Tip into Topiary

If you fancy two lollipop-shaped standards to flank your front door, or a pyramid to anchor an otherwise sprawling garden bed or if you yearn for an elegant cone as a focal point in your courtyard then topiary is for you.

But be prepared to lavish your topiary with loads of attention, as well as litres of water and seasonal doses of fertiliser.  Oh, and you’ll need to prune it five times a year, and if it’s in a pot, turn it by a quarter every four weeks.

Nick Marker of Totally Topiary has been tending topiaries for more than a decade on the NSW Central Coast, and in the early days, before he started supplying nurseries, he sold his beloved creations at markets around Sydney.

It takes me between three and six years to grow a good-sized topiary so if I felt that a customer wasn’t going to look after it, I’d tell them to buy something else.  Having a topiary is like having a pet; you have to pour love into it

In fact Nick will size you up before he’ll sell you a topiary.  If you lack commitment to watering, fertilising, trimming and turning, he will refuse to sell you that perfectly round buxus ball in the terracotta pot you covet.

Over at Elegant Outdoors, in Sydney’s Turramurra, topiary specialist Sean Milliss doesn’t have the same luxury but he occasionally wishes he did. “I try to give the customer as much information as possible but sometimes I know that the piece I’ve worked on for so long is going to be ruined,” he says.

Milliss has been creating topiaries for 17 years and during that time he’s seen the interest in this style of plant increase.

So too has Judith Sleijpen, designer and consultant with Gardens, Balconies & Beyond on Sydney’s north shore. “The statistics tell the story,” she says. “Around 90 per cent of Australia’s population lives on the seaboard and nearly 40 per cent of those live in medium or high-density housing.”

Meaning there’s been a proliferation of small gardens, courtyards and balconies that are perfect for these pampered plants.   Couple this with a trend to growing plants in containers, and horticulturists are nurturing topiaries to meet the market.

It’s a trend that has been fuelled, too, by leading garden designers such as Paul Bangay. Sleijpen points out that container gardening particularly suits renters, who can simply pack up their pots when they move out.   In addition, in a small space you need only one or two sculptured beauties to create impact.   Make one of those a dwarf citrus and you’ll get fruit as a bonus.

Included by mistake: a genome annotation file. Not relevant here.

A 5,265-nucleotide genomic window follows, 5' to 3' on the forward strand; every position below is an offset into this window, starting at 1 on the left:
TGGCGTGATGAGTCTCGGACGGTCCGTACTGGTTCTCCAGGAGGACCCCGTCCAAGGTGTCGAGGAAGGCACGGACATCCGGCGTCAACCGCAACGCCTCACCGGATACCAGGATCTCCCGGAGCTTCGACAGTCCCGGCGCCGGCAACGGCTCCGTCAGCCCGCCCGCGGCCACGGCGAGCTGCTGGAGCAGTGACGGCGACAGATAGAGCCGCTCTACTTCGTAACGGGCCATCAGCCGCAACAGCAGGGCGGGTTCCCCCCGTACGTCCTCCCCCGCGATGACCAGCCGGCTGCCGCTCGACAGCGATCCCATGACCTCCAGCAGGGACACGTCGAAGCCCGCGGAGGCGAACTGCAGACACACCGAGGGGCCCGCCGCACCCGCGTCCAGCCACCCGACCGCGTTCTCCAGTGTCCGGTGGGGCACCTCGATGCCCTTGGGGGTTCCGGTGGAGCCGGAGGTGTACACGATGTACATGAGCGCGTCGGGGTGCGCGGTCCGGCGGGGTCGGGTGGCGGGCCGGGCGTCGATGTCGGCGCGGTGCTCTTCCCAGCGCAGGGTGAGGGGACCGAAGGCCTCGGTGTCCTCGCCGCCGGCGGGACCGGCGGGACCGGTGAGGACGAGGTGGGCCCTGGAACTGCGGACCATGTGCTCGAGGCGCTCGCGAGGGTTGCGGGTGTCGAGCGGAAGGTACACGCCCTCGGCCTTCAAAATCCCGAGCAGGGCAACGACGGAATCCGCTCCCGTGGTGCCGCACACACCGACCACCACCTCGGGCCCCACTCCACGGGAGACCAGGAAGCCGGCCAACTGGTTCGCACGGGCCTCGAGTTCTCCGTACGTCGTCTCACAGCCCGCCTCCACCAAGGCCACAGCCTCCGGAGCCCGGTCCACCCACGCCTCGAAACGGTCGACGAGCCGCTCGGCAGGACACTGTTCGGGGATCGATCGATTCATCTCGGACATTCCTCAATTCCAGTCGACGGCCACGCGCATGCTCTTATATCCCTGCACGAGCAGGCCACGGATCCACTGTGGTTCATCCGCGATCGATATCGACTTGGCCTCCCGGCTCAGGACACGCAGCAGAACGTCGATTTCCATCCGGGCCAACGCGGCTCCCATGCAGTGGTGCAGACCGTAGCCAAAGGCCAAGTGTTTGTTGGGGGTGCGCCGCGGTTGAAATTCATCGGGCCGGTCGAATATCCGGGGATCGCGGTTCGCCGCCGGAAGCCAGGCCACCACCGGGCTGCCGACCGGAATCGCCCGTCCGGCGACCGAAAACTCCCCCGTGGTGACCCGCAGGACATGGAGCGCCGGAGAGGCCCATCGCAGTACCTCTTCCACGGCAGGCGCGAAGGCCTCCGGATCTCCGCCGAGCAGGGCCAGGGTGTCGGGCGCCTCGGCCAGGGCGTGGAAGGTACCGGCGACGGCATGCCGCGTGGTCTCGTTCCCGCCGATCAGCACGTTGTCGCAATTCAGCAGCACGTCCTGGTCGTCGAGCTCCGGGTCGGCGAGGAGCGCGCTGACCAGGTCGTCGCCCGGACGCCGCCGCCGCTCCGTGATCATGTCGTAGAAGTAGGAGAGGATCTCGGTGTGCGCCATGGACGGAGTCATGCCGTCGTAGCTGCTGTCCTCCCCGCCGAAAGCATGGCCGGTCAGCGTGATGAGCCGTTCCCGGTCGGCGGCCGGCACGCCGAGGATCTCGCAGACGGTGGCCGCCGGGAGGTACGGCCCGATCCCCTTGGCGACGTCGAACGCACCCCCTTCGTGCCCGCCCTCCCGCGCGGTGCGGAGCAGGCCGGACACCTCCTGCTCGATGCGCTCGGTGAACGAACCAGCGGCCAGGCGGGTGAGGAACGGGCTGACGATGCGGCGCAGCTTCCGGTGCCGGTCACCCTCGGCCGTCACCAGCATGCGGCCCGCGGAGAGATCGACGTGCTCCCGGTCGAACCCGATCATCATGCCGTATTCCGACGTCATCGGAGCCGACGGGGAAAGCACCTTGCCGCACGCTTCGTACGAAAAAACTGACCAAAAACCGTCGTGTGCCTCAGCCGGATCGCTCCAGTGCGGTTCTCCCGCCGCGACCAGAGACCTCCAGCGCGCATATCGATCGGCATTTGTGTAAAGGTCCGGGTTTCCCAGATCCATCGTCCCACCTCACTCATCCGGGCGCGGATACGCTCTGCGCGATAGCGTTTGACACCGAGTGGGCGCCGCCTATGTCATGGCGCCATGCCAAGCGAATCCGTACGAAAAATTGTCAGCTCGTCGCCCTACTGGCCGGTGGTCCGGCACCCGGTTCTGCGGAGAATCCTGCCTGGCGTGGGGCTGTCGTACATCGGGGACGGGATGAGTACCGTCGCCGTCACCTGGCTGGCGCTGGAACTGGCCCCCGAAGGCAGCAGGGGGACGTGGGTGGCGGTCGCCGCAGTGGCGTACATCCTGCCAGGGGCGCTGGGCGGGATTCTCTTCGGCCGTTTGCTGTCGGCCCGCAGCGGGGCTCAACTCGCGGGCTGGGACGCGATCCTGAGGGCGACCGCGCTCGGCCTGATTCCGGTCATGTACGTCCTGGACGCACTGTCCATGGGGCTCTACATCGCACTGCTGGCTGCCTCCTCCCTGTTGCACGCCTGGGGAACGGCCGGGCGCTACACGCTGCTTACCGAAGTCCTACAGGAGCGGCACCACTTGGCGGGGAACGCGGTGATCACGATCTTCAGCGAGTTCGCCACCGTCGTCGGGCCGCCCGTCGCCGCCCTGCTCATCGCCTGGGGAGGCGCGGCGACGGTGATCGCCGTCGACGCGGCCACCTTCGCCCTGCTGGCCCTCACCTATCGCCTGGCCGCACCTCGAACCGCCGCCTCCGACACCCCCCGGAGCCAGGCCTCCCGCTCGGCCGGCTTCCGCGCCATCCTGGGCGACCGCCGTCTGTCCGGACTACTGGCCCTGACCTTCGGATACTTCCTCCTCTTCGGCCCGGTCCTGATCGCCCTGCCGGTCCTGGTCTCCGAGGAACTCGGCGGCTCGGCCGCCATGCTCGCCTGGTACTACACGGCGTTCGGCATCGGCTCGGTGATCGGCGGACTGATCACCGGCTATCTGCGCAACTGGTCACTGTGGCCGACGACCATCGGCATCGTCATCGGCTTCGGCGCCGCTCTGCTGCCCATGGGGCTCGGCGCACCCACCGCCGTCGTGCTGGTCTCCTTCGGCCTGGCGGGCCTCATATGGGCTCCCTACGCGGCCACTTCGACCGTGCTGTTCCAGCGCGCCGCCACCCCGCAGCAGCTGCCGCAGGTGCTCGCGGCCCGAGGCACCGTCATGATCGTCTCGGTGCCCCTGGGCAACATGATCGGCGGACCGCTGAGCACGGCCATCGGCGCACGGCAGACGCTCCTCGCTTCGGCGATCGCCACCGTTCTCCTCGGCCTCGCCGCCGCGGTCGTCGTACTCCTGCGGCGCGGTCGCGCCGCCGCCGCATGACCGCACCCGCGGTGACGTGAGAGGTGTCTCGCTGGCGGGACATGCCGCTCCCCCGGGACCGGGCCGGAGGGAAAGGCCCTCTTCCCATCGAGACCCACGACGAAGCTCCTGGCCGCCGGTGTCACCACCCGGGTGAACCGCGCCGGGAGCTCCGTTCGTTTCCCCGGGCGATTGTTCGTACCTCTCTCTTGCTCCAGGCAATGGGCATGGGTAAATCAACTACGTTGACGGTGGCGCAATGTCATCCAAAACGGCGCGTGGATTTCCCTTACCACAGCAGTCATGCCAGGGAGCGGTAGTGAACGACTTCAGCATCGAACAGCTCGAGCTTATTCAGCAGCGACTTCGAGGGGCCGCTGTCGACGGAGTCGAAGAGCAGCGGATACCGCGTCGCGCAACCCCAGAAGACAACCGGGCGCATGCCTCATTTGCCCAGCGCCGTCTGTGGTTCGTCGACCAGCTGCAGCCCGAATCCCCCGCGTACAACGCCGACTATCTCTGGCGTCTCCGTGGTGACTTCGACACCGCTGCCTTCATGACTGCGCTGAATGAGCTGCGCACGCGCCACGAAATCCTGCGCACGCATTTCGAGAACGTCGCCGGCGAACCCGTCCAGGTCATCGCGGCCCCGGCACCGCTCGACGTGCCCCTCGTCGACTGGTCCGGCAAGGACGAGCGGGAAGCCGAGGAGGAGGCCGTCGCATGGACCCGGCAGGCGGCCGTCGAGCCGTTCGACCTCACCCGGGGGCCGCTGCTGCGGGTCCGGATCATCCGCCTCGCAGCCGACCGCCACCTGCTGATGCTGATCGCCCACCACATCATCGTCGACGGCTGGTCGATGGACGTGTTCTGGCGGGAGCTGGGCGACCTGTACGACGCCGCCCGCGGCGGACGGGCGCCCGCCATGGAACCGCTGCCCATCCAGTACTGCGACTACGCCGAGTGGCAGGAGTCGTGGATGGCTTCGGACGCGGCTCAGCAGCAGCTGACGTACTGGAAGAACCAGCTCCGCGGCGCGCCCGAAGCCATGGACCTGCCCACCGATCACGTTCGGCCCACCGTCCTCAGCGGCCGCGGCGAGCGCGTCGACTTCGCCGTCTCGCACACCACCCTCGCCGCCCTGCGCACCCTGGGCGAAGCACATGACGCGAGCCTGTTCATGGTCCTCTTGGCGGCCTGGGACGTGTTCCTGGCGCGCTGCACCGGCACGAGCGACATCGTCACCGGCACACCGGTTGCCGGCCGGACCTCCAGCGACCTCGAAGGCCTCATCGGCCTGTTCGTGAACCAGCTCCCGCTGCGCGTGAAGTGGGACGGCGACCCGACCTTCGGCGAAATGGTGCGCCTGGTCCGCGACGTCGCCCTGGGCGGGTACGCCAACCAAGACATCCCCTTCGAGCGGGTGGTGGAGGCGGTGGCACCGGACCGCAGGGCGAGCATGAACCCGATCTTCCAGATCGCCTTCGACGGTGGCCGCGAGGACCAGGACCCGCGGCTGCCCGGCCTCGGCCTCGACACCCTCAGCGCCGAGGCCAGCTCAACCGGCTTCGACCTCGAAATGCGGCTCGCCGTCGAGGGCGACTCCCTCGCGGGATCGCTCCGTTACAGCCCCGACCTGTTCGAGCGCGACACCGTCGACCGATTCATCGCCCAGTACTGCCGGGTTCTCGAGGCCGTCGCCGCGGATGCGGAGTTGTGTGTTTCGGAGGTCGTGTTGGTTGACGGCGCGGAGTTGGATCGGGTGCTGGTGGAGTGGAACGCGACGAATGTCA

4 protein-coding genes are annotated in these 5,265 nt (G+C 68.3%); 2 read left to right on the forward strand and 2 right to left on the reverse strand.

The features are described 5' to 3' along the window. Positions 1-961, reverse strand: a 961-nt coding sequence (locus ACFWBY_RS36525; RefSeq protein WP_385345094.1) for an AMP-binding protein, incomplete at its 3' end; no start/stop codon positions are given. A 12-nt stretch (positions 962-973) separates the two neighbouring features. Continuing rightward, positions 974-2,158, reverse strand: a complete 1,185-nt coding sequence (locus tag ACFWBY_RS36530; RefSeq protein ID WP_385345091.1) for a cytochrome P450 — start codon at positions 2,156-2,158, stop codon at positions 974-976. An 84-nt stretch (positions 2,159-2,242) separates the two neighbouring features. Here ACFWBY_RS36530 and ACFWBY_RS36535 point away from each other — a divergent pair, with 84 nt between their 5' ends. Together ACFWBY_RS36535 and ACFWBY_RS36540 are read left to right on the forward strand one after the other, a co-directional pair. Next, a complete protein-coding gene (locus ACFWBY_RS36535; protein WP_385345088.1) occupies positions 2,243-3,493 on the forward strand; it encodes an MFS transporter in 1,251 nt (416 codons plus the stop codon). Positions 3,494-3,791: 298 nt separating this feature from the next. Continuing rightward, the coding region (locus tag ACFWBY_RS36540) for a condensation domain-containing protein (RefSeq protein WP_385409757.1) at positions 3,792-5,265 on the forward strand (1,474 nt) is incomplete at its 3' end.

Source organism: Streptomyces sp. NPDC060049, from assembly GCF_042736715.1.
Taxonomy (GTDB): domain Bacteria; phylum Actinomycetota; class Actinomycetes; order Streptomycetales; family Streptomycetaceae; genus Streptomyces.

In Melbourne, David Bennett, the principal landscape designer at Gardens & Pools By Design, says the formal style of garden, which has been the traditional home of topiary, has always withstood fads.   However, he adds, there has been a change in our desires: we now want to gaze out of windows or wander through bifold doors and view a garden that is attractive for 365 days of the year. “Topiaries have come into their own because they look great in every season,” Bennett says. “Homeowners will accept one knock-out deciduous tree but most are no longer interested in cutting back perennials that only deliver for four or five months.”

In keeping with the trend, Bennett uses topiaries as living sculptures instead of large urns or vases. Indeed, he relies on topiaries to provide formal structure, to terminate a focal point and to offer a seasonal contrast between a deciduous climber and a small topiary that never drops its leaves.

An example of this contrast can be seen in the garden of Pamela Jefferson, of Melbourne’s Vermont South, where two graceful tulip trees shade a “cloud” topiary. “I love the different shapes,” says Jefferson, who can see the tableau from the windows at the rear of her house. “The trees change colour and drop their leaves and the balls remain green. It’s where your eyes come to rest.” Steve Answerth, who has tended to Jefferson’s topiary for 10 years, says the secret is in the trimming: “You have to be careful not to separate the balls but allow one to grow into the next to create a mounded mass.”

While Answerth shapes this topiary three times a year, Bennett reckons most of us need not be quite so fastidious, as new varieties perform well. “These days we can put in cones, lollipops and spirals and with the right maintenance, they’ll look terrific for years,” he says.

Thinking of tipping into topiary?    Here’s the basics:

Best shapes:  
Standards, globe, cone, pyramid, spiral, multi-tiered, multi-headed and espalier
Best plants:
Lilly pilly, orange jessamine, any citrus varieties, bay tree, juniper cultivars such as Keteleeri and Spartan, and various species of Buxus such as English, Dutch and Japanese Box
Suitable for:  
All formal gardens, or providing a focal point in courtyards and balconies